Write Better Cold Emails With Frameworks

Published on August 3, 2023 by Sawyer Middeleer

Write Better Cold Emails With Frameworks

Cold emailing remains one of the most common strategies in the sales playbook for reaching potential clients. When executed with finesse and precision, cold emails can open doors to valuable conversations and relationships that might not have been possible otherwise. However, with the influx of emails flooding inboxes daily, it's no surprise that crafting a standout cold email requires more creativity, relevance, and personalization than ever before.

In a world where attention is at a premium, we need frameworks that go beyond generic templates — strategies that can be adapted to various contexts, yet are systematic enough to provide guidance on creating effective cold emails.

Here’s an insider look at the anatomy of compelling cold email frameworks and how you can adopt them to increase your chances of getting a response.

The Core Components of Strong Cold Emails

Before diving into frameworks, let's lay out the essential elements of a cold email:

  • Subject Line: The first crucial filter. It must be intriguing, direct, and value-driven.
  • Opening Line: The hook that should personalize the message and resonate with the recipient.
  • Value Proposition: A clear, concise statement of the benefits your product or service offers, tailored to the recipient's specific needs or pain points.
  • *Credibility Booster:** A line or two to build trust, such as mentioning mutual connections or highlighting case studies.
  • Call To Action (CTA): What do you want them to do after reading? Be precise and make it easy for them to take the next step.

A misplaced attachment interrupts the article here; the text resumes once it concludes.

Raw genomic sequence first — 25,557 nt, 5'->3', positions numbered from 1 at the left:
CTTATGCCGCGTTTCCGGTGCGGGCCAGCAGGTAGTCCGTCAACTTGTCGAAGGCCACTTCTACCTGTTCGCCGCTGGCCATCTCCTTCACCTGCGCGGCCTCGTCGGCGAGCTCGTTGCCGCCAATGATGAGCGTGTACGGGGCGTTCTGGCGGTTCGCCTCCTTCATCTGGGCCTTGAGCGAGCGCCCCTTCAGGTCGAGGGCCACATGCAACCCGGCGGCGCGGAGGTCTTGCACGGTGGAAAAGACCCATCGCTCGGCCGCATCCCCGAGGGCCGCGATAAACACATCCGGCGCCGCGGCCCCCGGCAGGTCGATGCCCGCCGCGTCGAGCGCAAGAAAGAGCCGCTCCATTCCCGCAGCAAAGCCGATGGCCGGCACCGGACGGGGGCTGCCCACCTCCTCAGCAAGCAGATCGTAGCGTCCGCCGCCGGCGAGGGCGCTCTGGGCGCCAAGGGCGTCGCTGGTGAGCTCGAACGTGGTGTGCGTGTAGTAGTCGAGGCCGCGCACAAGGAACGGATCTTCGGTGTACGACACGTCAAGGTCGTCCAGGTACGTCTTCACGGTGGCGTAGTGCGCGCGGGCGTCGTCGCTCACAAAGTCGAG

• Closing: A quick sign-off that’s professional yet approachable.

Keeping these elements in mind, let’s explore practical cold email frameworks to give your outreach a competitive edge.

1. The AIDA Framework

Attention, Interest, Desire, Action — AIDA is one of the oldest marketing frameworks, and it translates well into cold email structure.

  • Attention: Capture their interest with a compelling subject line and first line. (“Saw your comment on the latest ABM strategies…”)
  • Interest: Pique their curiosity with intriguing facts or questions. Introduce your value proposition subtly. (“Are you looking for ways to 2x your lead generation?”)
  • Desire: Show the result or the end state that your product or service could help them achieve. Talk about benefits, not features. (“Our clients see a 50% decrease in customer acquisition costs within the first quarter.”)
  • Action: Suggest a clear CTA. (“Would it be worth a 15-minute call next week to explore this for XYZ Corp?”)

Problem, Agitate, Solution — PAS is a powerful formula that zeroes in on pain points.

  • Problem: Identify a clear, relatable problem that the prospect is likely facing. (“Managing numerous client accounts without a unified platform must be daunting…”)
  • Agitate: Amplify the problem by discussing its implications. Make the prospect feel the pain. (“Mishaps in communication could mean missed opportunities or, worse – losing a client.”)
  • Solution: Offer a solution — your product/service — as the light at the end of the tunnel. Tie it back to the pain. (“Imagine a dashboard that gives real-time updates of all engagements, ensuring you're always ahead... That's what we offer.”)

3. The 3-B Plan